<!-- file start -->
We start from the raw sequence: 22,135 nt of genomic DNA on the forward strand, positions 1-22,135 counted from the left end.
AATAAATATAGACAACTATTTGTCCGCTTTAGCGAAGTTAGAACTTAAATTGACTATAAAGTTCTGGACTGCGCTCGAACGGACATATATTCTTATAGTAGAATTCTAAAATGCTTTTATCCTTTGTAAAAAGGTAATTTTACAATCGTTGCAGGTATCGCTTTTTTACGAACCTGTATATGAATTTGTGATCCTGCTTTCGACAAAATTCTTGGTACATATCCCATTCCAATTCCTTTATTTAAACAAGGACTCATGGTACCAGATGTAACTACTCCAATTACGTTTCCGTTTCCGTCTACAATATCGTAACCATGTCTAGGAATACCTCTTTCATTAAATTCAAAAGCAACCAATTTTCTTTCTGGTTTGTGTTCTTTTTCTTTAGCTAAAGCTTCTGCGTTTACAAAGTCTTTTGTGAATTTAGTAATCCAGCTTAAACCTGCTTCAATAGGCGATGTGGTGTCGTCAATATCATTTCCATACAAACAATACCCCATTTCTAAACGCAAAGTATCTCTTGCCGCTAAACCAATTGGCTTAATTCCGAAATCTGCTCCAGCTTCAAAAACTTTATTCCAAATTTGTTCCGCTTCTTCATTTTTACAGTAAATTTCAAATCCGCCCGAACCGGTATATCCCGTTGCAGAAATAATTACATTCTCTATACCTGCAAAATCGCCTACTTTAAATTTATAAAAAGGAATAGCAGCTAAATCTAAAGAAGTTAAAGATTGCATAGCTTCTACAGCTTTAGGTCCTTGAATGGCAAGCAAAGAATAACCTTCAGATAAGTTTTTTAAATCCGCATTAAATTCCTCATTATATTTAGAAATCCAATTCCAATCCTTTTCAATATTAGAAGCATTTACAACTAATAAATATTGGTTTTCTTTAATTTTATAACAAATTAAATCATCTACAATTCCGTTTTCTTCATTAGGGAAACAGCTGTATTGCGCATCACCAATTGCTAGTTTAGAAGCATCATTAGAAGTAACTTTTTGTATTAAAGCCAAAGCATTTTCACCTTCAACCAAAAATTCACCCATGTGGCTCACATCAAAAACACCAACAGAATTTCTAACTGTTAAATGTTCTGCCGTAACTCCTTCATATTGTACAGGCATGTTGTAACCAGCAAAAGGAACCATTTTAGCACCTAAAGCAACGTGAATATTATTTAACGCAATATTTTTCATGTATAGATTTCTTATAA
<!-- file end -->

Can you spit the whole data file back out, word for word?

We start from the raw sequence: 22,135 nt of genomic DNA on the forward strand, positions 1-22,135 counted from the left end.
AATAAATATAGACAACTATTTGTCCGCTTTAGCGAAGTTAGAACTTAAATTGACTATAAAGTTCTGGACTGCGCTCGAACGGACATATATTCTTATAGTAGAATTCTAAAATGCTTTTATCCTTTGTAAAAAGGTAATTTTACAATCGTTGCAGGTATCGCTTTTTTACGAACCTGTATATGAATTTGTGATCCTGCTTTCGACAAAATTCTTGGTACATATCCCATTCCAATTCCTTTATTTAAACAAGGACTCATGGTACCAGATGTAACTACTCCAATTACGTTTCCGTTTCCGTCTACAATATCGTAACCATGTCTAGGAATACCTCTTTCATTAAATTCAAAAGCAACCAATTTTCTTTCTGGTTTGTGTTCTTTTTCTTTAGCTAAAGCTTCTGCGTTTACAAAGTCTTTTGTGAATTTAGTAATCCAGCTTAAACCTGCTTCAATAGGCGATGTGGTGTCGTCAATATCATTTCCATACAAACAATACCCCATTTCTAAACGCAAAGTATCTCTTGCCGCTAAACCAATTGGCTTAATTCCGAAATCTGCTCCAGCTTCAAAAACTTTATTCCAAATTTGTTCCGCTTCTTCATTTTTACAGTAAATTTCAAATCCGCCCGAACCGGTATATCCCGTTGCAGAAATAATTACATTCTCTATACCTGCAAAATCGCCTACTTTAAATTTATAAAAAGGAATAGCAGCTAAATCTAAAGAAGTTAAAGATTGCATAGCTTCTACAGCTTTAGGTCCTTGAATGGCAAGCAAAGAATAACCTTCAGATAAGTTTTTTAAATCCGCATTAAATTCCTCATTATATTTAGAAATCCAATTCCAATCCTTTTCAATATTAGAAGCATTTACAACTAATAAATATTGGTTTTCTTTAATTTTATAACAAATTAAATCATCTACAATTCCGTTTTCTTCATTAGGGAAACAGCTGTATTGCGCATCACCAATTGCTAGTTTAGAAGCATCATTAGAAGTAACTTTTTGTATTAAAGCCAAAGCATTTTCACCTTCAACCAAAAATTCACCCATGTGGCTCACATCAAAAACACCAACAGAATTTCTAACTGTTAAATGTTCTGCCGTAACTCCTTCATATTGTACAGGCATGTTGTAACCAGCAAAAGGAACCATTTTAGCACCTAAAGCAACGTGAATATTATTTAACGCAATATTTTTCATGTATAGATTTCTTATAA